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Sad but lovely story




Source: ThisIsSouthDevon.co.uk
Quote:
Carol died just two hours after her 100th birthday

CAROL Welson fulfilled a lifelong wish by reaching her 100th birthday but died just two hours after her special day ended.

The retired cafe owner, who had ignored doctors' orders to go into hospital because she wanted to be at home, woke shortly after midnight as she passed into her 100th year, had a drink and toasted the day.

Niece Ann Gay, 68, said: "It was like she knew it was her birthday.

"I was sat with her and in the middle of the night she opened her eyes and said 'straw'. She wanted to have a bit of water, which she had not been doing for a couple of days. She said 'cheers'. I looked at my watch and it was about two minutes past midnight. It was as though she knew it was her birthday, which was quite spooky. I sang Happy Birthday to her."

Ann said Carol was 'determined to reach 100'.

"She always wanted to be the first in the family to reach 100. She was very ill and it was thought she wouldn't last until her birthday. But she was determined to hold on. She died just two and a half hours after her hundredth birthday finished."

Carol was given lots of fuss on her centenary from family and staff and received her long awaited telegram from the queen. She had a homemade birthday cake and was given flowers.


Sad for the end of a life and the loss for the family, but a lovely story of a human life holding on until the time she wanted to go.
One of my extra duties, some years ago while working for a government department, held the title "Centenarian Officer" which sounds rather grand, but in reality, I was the person who would turn up at someones house on the afternoon before they turned 100 years old. I was supposed to give them some speech about "just checking all their needs are being looked after" etc, but when someone is almost 100 years old, they've been there, done it and worn the tee-shirt a thousand times so I thought they deserved honesty and told the truth instead:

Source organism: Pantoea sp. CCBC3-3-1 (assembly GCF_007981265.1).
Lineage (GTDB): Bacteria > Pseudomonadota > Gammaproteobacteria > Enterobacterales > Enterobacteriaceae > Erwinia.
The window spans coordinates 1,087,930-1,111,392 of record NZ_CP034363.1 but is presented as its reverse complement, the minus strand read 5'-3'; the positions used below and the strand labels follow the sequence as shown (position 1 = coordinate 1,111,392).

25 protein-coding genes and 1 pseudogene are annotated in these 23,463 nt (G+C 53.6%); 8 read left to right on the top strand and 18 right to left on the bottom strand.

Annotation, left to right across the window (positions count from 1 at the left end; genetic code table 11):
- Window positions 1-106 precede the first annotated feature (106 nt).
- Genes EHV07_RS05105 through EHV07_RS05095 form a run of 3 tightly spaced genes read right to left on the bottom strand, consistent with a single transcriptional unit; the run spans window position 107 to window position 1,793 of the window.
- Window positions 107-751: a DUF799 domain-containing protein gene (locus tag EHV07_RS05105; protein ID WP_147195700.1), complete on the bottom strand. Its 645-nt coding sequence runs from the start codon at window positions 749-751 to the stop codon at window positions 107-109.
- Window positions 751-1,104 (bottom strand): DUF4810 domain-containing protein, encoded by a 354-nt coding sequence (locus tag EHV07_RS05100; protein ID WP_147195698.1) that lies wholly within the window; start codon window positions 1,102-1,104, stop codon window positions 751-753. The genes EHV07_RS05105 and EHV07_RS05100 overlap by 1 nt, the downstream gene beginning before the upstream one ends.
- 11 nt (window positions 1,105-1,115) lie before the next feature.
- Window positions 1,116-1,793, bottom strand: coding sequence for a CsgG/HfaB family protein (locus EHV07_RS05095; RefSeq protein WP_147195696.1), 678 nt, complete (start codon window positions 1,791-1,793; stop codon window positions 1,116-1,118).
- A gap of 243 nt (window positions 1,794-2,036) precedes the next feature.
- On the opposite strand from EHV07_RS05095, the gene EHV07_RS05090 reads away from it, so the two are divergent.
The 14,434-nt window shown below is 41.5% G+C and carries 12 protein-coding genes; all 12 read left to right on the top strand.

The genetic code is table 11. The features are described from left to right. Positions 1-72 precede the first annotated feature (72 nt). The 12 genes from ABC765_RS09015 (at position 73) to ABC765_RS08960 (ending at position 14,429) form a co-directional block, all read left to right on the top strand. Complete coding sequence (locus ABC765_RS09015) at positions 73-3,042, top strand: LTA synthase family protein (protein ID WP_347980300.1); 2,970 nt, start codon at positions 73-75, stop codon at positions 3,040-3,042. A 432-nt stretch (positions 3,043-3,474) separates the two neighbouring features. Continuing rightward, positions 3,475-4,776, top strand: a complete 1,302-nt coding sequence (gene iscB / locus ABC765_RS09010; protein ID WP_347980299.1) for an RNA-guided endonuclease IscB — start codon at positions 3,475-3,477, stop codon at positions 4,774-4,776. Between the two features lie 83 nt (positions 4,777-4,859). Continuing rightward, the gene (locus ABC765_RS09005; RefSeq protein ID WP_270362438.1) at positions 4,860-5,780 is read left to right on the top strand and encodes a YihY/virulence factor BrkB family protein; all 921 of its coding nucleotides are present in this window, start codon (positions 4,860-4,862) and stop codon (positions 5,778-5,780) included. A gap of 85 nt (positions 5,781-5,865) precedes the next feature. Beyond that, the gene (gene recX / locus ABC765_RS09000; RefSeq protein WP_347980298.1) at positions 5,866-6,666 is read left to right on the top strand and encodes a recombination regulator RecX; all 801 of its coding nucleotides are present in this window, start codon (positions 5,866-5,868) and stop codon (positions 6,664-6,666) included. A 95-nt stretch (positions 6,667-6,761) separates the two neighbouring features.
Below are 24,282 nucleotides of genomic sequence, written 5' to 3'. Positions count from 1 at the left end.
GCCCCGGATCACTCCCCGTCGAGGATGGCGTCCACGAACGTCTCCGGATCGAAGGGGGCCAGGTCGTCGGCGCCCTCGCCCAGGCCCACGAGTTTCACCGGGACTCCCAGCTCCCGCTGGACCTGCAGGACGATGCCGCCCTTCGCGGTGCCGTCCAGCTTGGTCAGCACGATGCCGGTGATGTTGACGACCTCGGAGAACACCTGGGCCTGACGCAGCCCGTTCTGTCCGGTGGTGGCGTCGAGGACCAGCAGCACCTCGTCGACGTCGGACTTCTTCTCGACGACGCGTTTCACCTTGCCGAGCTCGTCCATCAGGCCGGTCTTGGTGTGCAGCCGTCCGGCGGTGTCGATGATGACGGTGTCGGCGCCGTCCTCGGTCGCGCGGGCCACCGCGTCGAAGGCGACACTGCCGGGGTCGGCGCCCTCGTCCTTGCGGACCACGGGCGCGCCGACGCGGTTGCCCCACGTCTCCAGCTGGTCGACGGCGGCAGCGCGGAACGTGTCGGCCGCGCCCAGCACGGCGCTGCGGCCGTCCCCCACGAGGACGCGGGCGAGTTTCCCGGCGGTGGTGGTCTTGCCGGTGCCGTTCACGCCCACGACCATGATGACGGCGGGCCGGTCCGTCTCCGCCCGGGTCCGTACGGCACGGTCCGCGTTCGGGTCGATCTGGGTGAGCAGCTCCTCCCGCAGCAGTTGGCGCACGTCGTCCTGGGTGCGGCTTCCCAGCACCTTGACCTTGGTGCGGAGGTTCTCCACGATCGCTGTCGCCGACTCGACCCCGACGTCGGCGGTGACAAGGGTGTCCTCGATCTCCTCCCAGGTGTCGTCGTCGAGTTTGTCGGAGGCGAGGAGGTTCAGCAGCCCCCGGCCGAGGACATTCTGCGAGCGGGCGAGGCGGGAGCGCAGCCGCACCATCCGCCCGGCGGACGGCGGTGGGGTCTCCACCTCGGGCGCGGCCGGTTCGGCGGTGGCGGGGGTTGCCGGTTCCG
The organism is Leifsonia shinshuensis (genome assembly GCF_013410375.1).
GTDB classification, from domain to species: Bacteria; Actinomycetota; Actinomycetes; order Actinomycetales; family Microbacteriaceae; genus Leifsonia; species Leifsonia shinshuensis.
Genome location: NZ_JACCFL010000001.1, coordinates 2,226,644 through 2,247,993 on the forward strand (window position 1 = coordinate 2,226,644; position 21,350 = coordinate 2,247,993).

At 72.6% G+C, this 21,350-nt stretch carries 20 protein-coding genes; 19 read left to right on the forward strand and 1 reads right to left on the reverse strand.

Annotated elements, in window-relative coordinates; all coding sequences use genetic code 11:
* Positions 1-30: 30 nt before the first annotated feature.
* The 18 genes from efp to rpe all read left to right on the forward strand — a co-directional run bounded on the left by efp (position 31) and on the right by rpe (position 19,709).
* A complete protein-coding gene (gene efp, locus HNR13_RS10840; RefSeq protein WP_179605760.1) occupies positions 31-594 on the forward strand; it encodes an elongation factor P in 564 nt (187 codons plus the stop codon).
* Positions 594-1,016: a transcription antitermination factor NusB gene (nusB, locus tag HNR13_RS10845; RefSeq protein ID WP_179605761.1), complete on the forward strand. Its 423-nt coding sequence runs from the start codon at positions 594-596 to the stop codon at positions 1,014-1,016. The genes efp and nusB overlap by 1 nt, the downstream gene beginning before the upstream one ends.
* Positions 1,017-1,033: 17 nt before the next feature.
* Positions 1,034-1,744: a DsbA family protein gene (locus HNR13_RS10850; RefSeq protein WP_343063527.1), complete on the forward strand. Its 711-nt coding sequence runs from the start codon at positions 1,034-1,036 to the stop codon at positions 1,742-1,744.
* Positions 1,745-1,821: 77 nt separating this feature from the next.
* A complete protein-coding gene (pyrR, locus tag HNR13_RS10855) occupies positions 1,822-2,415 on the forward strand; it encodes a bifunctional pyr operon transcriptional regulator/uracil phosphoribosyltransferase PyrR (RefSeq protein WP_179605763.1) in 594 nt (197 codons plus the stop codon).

"Hiya Mr/Mrs Whoever, I'm from X department, here's my ID card, the reason I'm here is because you're turning 100 tomorrow and the queen needs to make sure you are still with us before she sends the telegram"

I always got a laugh out of that, they totally understood, and I'd usually spend an hour or so listening to their stories over a cup of tea. A common theme from the many folk I met was they loved my honesty and "matter of factness" without the patronising tone of voice, and didn't like the way people treated them as if they should be protected from the truth like small children. I've never treated the really old folk like that, anyone who's lived nearly a century has knowledge and life experience I can only dream of. I absolutely loved that job and many old folk inspired me and made me laugh, or even gave me good advice for life.

I remember one old lady (who smoked and drank a couple of whisky's every day) telling me this:
"these silly young girls" (the staff at her care home) "keep telling me to stop smoking & drinking as it's bad for my health" "why don't they understand that I really don't care anymore, all my friends are dead and if I go after a double whisky, I'll be happier than those boring old buggers in the day room!"
I laughed so much at that and all I saw was a person my age trapped in the body of an old person. If you know someone who's still got their understanding and awareness in the mind, spend some time asking questions and listening to their stories, you will learn much more than just their answers.

RIP Carol Welson



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